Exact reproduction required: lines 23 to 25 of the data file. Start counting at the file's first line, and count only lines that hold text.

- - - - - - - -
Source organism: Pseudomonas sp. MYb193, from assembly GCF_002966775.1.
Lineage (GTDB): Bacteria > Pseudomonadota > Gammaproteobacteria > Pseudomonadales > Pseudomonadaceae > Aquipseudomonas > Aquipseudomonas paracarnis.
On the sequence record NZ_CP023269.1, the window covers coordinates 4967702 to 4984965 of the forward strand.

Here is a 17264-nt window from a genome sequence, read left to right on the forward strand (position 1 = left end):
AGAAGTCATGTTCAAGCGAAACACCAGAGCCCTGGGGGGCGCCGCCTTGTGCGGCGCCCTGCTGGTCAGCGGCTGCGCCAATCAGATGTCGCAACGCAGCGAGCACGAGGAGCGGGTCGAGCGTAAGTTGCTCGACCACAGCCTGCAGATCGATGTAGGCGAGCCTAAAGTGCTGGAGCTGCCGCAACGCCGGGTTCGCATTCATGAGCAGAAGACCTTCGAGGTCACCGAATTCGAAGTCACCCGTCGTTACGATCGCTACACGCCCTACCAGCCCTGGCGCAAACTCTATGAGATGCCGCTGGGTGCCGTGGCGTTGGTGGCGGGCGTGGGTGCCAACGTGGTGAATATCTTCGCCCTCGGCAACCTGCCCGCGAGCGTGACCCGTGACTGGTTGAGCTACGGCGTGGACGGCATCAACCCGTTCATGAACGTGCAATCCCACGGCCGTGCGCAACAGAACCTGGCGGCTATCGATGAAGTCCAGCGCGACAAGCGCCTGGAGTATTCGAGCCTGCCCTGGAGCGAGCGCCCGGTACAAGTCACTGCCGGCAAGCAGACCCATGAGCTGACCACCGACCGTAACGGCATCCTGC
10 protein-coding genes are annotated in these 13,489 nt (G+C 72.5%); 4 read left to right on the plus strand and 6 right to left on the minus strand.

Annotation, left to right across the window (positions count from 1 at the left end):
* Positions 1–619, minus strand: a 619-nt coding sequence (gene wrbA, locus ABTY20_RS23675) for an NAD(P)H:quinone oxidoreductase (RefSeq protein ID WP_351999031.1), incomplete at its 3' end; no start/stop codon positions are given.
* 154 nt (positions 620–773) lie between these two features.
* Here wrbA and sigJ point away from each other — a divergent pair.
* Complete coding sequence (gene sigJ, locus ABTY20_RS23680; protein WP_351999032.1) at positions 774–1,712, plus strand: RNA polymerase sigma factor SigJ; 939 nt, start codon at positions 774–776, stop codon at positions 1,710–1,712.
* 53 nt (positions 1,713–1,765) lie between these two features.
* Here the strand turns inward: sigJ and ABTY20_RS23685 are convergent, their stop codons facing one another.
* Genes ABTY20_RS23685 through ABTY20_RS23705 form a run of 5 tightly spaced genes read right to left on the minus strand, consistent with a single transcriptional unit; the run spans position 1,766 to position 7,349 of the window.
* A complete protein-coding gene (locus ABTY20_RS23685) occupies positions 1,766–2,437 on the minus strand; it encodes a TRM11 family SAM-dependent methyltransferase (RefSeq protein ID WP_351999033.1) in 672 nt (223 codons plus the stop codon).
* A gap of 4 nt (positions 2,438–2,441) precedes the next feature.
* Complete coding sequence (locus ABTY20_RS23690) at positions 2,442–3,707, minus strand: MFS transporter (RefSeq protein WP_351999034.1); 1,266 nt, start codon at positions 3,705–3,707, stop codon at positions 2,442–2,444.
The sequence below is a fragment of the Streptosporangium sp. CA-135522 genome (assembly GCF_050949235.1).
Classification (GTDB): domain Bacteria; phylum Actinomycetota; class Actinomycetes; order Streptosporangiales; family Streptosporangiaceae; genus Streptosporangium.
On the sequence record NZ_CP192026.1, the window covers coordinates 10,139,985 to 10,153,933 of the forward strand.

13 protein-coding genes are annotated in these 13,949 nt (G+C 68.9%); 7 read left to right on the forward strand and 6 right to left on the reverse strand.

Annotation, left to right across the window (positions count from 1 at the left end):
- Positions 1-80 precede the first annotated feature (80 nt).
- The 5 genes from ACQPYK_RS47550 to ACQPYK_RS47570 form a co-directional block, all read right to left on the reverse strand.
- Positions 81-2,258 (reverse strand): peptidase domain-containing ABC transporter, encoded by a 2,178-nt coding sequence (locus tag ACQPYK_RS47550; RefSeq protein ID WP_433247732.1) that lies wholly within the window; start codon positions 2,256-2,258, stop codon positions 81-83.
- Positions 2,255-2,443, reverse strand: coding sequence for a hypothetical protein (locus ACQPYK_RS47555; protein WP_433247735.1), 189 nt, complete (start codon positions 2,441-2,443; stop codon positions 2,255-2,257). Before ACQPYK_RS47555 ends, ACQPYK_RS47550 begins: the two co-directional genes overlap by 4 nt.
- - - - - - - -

- Positions 1-80 precede the first annotated feature (80 nt).
- The 5 genes from ACQPYK_RS47550 to ACQPYK_RS47570 form a co-directional block, all read right to left on the reverse strand.
- Positions 81-2,258 (reverse strand): peptidase domain-containing ABC transporter, encoded by a 2,178-nt coding sequence (locus tag ACQPYK_RS47550; RefSeq protein ID WP_433247732.1) that lies wholly within the window; start codon positions 2,256-2,258, stop codon positions 81-83.